Get In Touch

+91 8297675599

+91 9397975599

Pure and Safe Farmers

Nursery, Seetharamapuram, Eluru 534006

Frequently Asked Question!

Certified organic products are those whose production, processing, handling and marketing have been verified by a certification body as being in conformity with specified organic standards. Once a product is certified organic, the product can be labeled as organic.

A main difference between organic and other kinds of agriculture is that organic farming is a holistic production management system, aiming at maintaining or enhancing soil fertility and biological activity. Organic farming is based on locally adapted management practices in preference to the use of off-farm inputs or no management at all. In comparison with many other environmentally-friendly farming systems, organic farming differs in the sense that standards and certification systems are very well developed and internationally widespread.

Yes. For example, IFOAM Basic Standards and the EU regulations on organic farming contain provisions and specific guidelines for collection from the wild in accordance with organic principles.


Several national governments and a multitude of private certification and farmer organizations have defined organic agriculture. In the past, differences in these definitions were significant, but the demand for consistency by the trade has led to greater uniformity. According to the definition of the Codex Alimentarius, “organic agriculture is a holistic production management system which promotes and enhances agro-ecosystem health, including biodiversity, biological cycles and soil biological activity. It emphasizes the use of management practices in preference to the use of off-farm inputs, taking into account that regional conditions require locally adapted systems. This is accomplished by using, where possible, agronomic, biological and mechanical methods, as opposed to using synthetic materials, to fulfil any specific function within the system.” Products labelled as “organic” are those certified as having been produced according to clearly defined organic production standards, for instance formulated in regulations.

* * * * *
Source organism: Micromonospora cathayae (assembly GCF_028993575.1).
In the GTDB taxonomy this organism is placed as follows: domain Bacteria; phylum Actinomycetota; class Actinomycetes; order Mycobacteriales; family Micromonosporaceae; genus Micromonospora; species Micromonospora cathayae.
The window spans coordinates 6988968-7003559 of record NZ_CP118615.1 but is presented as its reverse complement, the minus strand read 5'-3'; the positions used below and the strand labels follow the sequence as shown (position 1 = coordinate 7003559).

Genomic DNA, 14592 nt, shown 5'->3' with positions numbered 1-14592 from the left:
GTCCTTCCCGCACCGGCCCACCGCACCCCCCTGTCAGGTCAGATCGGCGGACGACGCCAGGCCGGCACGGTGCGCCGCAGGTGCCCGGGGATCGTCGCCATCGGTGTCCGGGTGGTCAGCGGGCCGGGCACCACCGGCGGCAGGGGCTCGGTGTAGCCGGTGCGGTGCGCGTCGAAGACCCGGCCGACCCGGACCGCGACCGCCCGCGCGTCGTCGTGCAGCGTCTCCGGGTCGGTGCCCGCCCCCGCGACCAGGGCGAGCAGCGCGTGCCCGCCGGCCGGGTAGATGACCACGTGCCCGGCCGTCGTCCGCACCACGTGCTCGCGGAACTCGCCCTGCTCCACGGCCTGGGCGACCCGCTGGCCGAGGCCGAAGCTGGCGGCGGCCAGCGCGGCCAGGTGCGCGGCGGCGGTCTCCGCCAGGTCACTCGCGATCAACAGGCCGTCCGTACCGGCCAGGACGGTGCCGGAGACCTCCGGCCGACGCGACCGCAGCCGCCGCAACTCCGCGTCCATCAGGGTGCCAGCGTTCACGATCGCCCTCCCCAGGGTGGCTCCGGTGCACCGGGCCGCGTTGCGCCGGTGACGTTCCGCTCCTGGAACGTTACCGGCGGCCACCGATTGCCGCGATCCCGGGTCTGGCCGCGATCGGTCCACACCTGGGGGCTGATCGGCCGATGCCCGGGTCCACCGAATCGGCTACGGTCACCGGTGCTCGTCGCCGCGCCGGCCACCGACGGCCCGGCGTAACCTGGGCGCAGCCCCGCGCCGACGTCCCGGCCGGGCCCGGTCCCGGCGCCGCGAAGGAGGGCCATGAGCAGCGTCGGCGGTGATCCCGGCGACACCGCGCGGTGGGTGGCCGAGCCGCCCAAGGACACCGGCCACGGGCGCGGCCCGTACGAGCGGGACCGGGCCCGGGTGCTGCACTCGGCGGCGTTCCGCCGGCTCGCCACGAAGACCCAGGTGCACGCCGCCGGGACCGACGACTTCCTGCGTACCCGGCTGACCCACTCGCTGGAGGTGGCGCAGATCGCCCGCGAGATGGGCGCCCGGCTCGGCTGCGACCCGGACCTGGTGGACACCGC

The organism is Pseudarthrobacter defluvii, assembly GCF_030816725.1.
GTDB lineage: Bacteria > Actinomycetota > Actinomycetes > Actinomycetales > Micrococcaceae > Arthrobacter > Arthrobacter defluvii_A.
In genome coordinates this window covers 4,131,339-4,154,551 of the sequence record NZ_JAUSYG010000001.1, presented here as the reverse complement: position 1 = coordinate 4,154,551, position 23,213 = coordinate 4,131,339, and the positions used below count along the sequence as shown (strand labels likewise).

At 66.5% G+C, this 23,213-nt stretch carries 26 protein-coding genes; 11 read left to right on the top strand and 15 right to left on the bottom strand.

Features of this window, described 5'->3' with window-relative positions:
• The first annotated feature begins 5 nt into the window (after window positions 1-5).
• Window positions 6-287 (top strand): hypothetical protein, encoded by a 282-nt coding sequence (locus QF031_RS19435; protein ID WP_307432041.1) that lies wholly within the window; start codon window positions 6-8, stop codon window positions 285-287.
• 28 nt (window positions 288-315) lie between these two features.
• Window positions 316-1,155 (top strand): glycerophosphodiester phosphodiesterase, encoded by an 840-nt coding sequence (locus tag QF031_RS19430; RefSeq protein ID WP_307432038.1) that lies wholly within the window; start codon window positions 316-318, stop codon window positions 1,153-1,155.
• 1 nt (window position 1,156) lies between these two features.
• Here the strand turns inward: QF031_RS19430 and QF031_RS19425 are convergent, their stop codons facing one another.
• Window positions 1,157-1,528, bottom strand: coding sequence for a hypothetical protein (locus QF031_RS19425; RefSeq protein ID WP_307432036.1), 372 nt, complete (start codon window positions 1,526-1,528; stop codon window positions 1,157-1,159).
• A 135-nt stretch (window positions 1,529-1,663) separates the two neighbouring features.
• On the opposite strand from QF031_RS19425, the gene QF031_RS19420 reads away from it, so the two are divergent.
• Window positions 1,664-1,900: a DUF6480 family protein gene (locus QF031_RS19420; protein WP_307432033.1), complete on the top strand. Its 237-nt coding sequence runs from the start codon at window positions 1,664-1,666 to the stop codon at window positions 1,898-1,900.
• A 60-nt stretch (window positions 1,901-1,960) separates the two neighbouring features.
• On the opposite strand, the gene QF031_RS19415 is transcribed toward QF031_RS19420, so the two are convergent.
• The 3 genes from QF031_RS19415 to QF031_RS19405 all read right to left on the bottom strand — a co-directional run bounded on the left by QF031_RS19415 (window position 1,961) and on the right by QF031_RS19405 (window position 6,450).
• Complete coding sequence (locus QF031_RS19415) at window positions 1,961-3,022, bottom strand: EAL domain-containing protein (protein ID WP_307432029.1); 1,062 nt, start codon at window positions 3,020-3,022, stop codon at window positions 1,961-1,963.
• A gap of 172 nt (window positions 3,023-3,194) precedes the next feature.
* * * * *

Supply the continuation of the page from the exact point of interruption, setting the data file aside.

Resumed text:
Broadly, the certification process may be split into two parts: inspection (or control) to verify that production and handling are carried out in accordance with the standards against which certification is to be done; and certification to confirm that production and handling conforms to those standards. Certification procedures for the certification of organic products should make it possible to track and control the flow of products from primary production at farm level through each stage of manufacturing right to the final consumer product. Producers and exporters will have to obtain certification against organic standards applicable in those markets, in which they intend to sell their products with an indication that they are organic.

The cost of organic food is higher than that of conventional food because the organic price tag more closely reflects the true cost of growing the food: substituting labor and intensive management for chemicals. These costs may include cleanup of polluted water and remediation of pesticide contamination.

Shopping Cart
Open chat
Need help ?
Can we help you